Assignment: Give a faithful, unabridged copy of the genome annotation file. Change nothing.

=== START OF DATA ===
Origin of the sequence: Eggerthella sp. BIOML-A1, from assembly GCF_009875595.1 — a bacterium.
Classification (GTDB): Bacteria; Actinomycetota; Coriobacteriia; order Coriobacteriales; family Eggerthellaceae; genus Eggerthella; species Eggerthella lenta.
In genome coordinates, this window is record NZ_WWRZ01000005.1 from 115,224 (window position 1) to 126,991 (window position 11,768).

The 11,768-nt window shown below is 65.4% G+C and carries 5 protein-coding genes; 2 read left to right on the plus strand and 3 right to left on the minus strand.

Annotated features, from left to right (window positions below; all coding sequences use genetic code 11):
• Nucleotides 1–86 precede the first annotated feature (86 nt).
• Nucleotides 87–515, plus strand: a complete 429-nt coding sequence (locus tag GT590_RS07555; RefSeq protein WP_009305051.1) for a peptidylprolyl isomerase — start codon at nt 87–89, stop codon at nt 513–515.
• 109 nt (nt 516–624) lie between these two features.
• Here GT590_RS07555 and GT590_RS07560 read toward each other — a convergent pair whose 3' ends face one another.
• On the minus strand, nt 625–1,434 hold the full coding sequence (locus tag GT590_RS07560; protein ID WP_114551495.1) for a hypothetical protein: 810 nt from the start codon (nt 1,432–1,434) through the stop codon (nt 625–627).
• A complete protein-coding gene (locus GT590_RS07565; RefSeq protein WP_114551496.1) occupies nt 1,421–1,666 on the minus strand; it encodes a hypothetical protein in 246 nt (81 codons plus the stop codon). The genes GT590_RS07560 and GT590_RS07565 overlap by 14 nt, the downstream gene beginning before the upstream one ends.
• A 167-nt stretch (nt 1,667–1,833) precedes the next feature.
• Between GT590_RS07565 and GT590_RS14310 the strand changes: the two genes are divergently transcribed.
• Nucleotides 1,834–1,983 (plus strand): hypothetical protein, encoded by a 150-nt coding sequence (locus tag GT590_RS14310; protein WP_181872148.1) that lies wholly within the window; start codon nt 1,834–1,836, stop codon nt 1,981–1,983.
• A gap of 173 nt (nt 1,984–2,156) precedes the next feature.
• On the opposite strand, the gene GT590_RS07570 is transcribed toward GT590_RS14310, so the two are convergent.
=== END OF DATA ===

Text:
Origin of the sequence: Eggerthella sp. BIOML-A1, from assembly GCF_009875595.1 — a bacterium.
Classification (GTDB): Bacteria; Actinomycetota; Coriobacteriia; order Coriobacteriales; family Eggerthellaceae; genus Eggerthella; species Eggerthella lenta.
In genome coordinates, this window is record NZ_WWRZ01000005.1 from 115,224 (window position 1) to 126,991 (window position 11,768).

The 11,768-nt window shown below is 65.4% G+C and carries 5 protein-coding genes; 2 read left to right on the plus strand and 3 right to left on the minus strand.

Annotated features, from left to right (window positions below; all coding sequences use genetic code 11):
• Nucleotides 1–86 precede the first annotated feature (86 nt).
• Nucleotides 87–515, plus strand: a complete 429-nt coding sequence (locus tag GT590_RS07555; RefSeq protein WP_009305051.1) for a peptidylprolyl isomerase — start codon at nt 87–89, stop codon at nt 513–515.
• 109 nt (nt 516–624) lie between these two features.
• Here GT590_RS07555 and GT590_RS07560 read toward each other — a convergent pair whose 3' ends face one another.
• On the minus strand, nt 625–1,434 hold the full coding sequence (locus tag GT590_RS07560; protein ID WP_114551495.1) for a hypothetical protein: 810 nt from the start codon (nt 1,432–1,434) through the stop codon (nt 625–627).
• A complete protein-coding gene (locus GT590_RS07565; RefSeq protein WP_114551496.1) occupies nt 1,421–1,666 on the minus strand; it encodes a hypothetical protein in 246 nt (81 codons plus the stop codon). The genes GT590_RS07560 and GT590_RS07565 overlap by 14 nt, the downstream gene beginning before the upstream one ends.
• A 167-nt stretch (nt 1,667–1,833) precedes the next feature.
• Between GT590_RS07565 and GT590_RS14310 the strand changes: the two genes are divergently transcribed.
• Nucleotides 1,834–1,983 (plus strand): hypothetical protein, encoded by a 150-nt coding sequence (locus tag GT590_RS14310; protein WP_181872148.1) that lies wholly within the window; start codon nt 1,834–1,836, stop codon nt 1,981–1,983.
• A gap of 173 nt (nt 1,984–2,156) precedes the next feature.
• On the opposite strand, the gene GT590_RS07570 is transcribed toward GT590_RS14310, so the two are convergent.